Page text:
Robert Turner: Avoiding a bond covenant default takes aggressive action from a health system borrower
Not-for-profit hospitals and health systems have faced an increasingly difficult operating environment since inflation began to grow in mid-2021.
Last year was particularly hard, beginning with a new wave of COVID-19 infections caused by the omicron variant, and followed by mounting expenses, staffing shortages, rising interest rates and investment losses. As a result, Kaufman Hall estimated that more than half of hospitals and health systems nationwide ended 2022 with a negative operating margin and substantial reductions in liquidity. Recent data suggests those same dynamics persist into early 2023.a
These operational and financial difficulties have put many organizations at risk of breaching debt covenants, such as debt service coverage ratio or minimum days cash on hand. The devil is in the details, and those details may be located in several places, including not only in the master trust indenture (MTI) but also in separate covenant agreements with banks or other lenders.
Organizations can best address this issue through a process that involves three broad steps.
1 Understand the implications and risk of a covenant challenge
The first, and critical, step is understanding which covenants are at risk and how those covenants work. This includes completing a full inventory of covenants across the organization’s debt portfolio, identifying which covenants may be at risk of a breach and detailing the processes for remediation if a breach occurs.
This analysis of covenants may provide some good news. In certain instances, for example, a breach of a covenant may not constitute a default unless the organization fails to meet the covenant’s threshold requirements for two consecutive years. That good news may come with conditions, however, including restrictions on actions that limit management options at a time when many organizations need the greatest possible flexibility in managing their resources.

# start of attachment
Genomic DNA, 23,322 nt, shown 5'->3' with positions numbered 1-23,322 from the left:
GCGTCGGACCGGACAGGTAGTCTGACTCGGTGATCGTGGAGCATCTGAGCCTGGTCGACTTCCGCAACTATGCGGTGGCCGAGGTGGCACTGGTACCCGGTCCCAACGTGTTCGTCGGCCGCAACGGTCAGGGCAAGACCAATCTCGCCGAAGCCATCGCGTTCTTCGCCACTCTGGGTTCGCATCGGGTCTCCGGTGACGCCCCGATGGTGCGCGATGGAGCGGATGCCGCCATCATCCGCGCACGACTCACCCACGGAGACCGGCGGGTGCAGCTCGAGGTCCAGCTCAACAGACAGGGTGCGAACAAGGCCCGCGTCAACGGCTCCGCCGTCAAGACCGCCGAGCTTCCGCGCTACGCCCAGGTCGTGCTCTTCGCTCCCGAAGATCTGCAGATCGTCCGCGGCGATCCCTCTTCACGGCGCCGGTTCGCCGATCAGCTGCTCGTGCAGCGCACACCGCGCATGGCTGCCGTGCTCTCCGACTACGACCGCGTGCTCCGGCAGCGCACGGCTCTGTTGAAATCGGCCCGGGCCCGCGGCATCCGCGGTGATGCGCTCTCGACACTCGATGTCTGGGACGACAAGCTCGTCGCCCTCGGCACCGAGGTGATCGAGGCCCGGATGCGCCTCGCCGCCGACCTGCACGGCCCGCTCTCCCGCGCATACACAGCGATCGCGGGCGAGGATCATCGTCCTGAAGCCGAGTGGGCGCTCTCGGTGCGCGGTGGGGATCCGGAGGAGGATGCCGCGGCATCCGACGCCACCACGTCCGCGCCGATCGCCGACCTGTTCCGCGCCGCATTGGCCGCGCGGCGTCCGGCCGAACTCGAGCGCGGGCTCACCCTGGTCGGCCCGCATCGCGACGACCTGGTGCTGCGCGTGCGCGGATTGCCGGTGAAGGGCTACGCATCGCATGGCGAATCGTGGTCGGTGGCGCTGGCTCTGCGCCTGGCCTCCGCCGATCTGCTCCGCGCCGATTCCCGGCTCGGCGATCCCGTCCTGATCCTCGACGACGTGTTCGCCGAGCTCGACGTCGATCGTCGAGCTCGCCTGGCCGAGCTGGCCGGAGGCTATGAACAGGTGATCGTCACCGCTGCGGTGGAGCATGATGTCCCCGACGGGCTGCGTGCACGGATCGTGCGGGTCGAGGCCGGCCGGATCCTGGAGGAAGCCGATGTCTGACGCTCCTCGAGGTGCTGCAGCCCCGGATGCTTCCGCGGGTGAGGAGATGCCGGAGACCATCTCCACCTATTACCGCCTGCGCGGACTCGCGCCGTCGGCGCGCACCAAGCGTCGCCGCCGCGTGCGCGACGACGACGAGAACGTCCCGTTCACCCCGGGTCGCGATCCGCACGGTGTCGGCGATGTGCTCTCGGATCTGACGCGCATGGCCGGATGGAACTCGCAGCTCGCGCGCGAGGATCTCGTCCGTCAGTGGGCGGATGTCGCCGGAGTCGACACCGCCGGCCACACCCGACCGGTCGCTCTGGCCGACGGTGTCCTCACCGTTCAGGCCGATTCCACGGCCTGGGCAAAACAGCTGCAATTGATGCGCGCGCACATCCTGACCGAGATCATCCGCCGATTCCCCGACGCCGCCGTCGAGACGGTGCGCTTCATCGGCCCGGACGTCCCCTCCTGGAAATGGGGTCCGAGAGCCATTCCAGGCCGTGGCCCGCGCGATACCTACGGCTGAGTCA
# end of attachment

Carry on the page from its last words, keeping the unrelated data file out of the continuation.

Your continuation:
Year-one requirements and restrictions include the following:
- A required consultant call-in to report on performance improvement opportunities that could help avoid default within the following year with stipulations that management follows those recommendations
- Restrictions on the ability to merge with another organization, absent evidence that the merger would help avoid default
- Limits on additional borrowing unless the organization can demonstrate its ability to meet certain thresholds for maximum annual debt service (MADS) or debt service coverage
- Limitations on the ability to sell, lease or dispose of property, again unless the organization can demonstrate it will meet thresholds for MADS or debt service coverage
A borrower’s most recently available audited financial statements are often the basis for covenant testing. As a result, once an audit is filed showing performance below covenant levels, cures generally involve one of the following: